On 6 October 2021, the European Court of Justice (ECJ) disclosed a Hungary-related judgement in case C-717/19. Boehringer Ingelheim RCV GmbH & Co. KG Hungarian Branch. This new judgment seems to be a new milestone in proceeding in Hungarian VAT legislation.
In the preceding years, the ECJ gave a couple of Hungary-related judgements as regards the taxable person’s right to reduce their VAT base, concerning bad debts. These judgments triggered changes in the Hungarian VAT legislation either. The latest judgement, presented in this article, focuses on the cash reimbursements provided to third parties (i.e., to persons other than the customer to whom the products are supplied), under promotion schemes.
Boehringer Ingelheim is a pharmaceutical company which manufactures medicinal products and supplies those products to pharmacies via wholesalers, exclusively. Some of his medicinal products are subject to state subsidies. Boehringer Ingelheim concluded an agreement with the Hungarian Public Health Insurance Funds (HIF) upon which HIF retained the price subsidies for the respective products, in exchange for cash reimbursements undertook by Boehringer Ingelheim. The amount of the reimbursement was calculated upon a particular percentage of Boehringer Ingelheim’s revenue from his medicine sales. HIA issued payment notes on the amounts due, however invoices were not drawn up.
Boehringer Ingelheim self-revised its VAT returns and decreased the taxable amount of his supplies since, due to his payment liabilities towards HIA, he did not receive the whole amount of consideration to be obtained from the wholesalers. The national tax authority rejected the self-revisions on the ground that the reimbursements to HIA were not made under promotion schemes, within the meaning of the Hungarian VAT act. Boehringer Ingelheim brought an action against the second-instance decision, with reference to the principle that the taxable amount serving as a basis for the VAT to be collected by the tax authorities cannot exceed the consideration actually received.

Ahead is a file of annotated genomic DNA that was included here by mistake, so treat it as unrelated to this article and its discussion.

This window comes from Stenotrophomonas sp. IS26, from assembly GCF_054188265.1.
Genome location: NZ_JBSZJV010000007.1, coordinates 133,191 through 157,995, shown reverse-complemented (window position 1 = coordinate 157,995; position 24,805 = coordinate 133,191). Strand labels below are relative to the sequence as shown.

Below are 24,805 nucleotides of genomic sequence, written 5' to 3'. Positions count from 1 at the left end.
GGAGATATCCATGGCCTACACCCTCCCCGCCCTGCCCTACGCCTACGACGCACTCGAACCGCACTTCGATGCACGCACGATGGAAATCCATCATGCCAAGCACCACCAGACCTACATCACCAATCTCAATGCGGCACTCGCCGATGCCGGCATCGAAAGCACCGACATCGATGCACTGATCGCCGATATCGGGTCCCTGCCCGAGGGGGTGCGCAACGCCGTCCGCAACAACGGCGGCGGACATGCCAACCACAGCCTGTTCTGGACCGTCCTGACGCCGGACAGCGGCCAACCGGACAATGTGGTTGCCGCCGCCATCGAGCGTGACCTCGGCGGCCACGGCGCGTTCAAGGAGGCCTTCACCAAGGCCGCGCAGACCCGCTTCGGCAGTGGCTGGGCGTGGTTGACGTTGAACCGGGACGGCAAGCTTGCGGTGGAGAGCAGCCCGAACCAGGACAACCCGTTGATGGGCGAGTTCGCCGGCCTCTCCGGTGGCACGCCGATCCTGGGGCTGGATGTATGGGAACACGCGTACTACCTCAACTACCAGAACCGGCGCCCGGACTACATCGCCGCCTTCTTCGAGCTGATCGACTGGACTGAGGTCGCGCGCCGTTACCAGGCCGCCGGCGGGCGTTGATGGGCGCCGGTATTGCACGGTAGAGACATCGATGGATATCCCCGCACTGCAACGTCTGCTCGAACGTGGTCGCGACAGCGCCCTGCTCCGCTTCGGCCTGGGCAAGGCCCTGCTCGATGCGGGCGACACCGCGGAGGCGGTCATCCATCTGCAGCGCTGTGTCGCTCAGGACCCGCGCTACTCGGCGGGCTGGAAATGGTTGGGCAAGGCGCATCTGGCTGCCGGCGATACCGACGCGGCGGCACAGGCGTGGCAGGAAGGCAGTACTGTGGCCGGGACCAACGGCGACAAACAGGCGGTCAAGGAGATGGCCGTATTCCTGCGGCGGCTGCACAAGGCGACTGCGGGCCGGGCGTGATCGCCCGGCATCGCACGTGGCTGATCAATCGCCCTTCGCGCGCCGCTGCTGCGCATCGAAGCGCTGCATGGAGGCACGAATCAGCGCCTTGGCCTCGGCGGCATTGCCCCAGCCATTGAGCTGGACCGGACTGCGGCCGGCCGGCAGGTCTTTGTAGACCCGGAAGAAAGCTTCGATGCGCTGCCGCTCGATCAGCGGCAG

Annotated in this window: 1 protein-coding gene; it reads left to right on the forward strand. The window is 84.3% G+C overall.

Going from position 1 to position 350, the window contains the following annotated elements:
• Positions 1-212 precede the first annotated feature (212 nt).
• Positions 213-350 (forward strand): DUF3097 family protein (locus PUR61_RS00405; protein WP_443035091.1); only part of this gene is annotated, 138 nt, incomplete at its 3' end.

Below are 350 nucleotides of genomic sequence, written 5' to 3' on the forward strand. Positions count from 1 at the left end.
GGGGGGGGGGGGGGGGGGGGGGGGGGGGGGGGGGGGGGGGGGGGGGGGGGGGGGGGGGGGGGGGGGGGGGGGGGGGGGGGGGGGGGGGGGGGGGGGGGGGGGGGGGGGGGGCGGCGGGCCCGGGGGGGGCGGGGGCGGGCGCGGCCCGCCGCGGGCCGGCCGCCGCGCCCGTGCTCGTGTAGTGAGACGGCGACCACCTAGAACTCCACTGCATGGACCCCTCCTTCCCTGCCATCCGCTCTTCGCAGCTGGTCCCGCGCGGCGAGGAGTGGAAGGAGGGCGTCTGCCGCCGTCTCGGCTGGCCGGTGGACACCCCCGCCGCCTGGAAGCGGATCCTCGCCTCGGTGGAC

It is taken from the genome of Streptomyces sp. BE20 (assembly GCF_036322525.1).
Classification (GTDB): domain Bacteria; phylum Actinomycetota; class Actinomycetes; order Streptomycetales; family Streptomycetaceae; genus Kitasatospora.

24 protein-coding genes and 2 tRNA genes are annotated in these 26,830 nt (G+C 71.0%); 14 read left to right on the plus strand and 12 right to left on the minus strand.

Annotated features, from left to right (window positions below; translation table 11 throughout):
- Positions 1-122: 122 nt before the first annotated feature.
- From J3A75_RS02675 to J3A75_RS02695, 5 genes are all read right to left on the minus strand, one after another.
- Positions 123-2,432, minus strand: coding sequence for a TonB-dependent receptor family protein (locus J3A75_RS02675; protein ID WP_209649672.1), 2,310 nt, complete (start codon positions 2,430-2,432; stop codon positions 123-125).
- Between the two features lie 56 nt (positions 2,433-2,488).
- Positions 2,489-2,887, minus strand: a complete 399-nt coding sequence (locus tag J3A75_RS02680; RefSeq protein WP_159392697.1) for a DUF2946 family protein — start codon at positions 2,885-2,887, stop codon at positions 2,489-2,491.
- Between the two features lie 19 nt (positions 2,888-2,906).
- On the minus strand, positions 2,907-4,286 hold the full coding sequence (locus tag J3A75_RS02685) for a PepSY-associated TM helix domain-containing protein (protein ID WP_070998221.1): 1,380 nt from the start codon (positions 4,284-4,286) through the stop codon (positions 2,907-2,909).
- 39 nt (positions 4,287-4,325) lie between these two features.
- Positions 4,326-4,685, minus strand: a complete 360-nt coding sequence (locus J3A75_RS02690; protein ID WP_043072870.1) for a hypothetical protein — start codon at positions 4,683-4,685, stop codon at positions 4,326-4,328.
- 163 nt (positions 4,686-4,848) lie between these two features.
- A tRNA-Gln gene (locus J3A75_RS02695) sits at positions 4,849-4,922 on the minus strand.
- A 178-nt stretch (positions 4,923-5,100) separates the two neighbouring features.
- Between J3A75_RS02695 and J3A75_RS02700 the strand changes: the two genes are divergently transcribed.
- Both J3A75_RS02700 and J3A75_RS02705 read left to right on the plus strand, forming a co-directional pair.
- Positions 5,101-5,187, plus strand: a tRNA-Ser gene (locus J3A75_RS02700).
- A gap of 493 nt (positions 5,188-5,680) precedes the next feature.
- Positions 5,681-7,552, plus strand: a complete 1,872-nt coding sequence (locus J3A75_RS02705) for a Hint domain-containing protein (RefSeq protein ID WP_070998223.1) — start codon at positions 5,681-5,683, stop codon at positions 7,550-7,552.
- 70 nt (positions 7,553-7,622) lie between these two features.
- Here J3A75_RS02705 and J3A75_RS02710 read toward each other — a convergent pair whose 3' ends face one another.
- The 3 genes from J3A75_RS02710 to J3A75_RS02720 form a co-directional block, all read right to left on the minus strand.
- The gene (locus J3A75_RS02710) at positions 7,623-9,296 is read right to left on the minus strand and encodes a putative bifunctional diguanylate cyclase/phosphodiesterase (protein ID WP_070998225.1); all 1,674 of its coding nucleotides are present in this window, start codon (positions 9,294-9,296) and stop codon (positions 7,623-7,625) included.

Based on the judgement of the ECJ, the Hungarian VAT regulations prescribing that the conditions for cash reimbursements must be specified beforehand in the marketing policy of the supplier are not consistent with the VAT directive.
The same finding has been reached in connection with the supplier’s obligation to hold a copy of the invoice for the underlying supply, nevertheless, ECJ held that the reduction of the taxable amount must be substantiated, by other means.
However, ECJ case-law may only be referred effectively in the administrative court procedure, until the Hungarian VAT act has been amended, it is worth reconsidering the current cash-back schemes of the business, focusing on the principle that the taxable amount cannot exceed the consideration actually received. It is also a considerable point whether the person entitled to the cash reimbursement is keeping sufficient records and documents for supporting the VAT base reduction.
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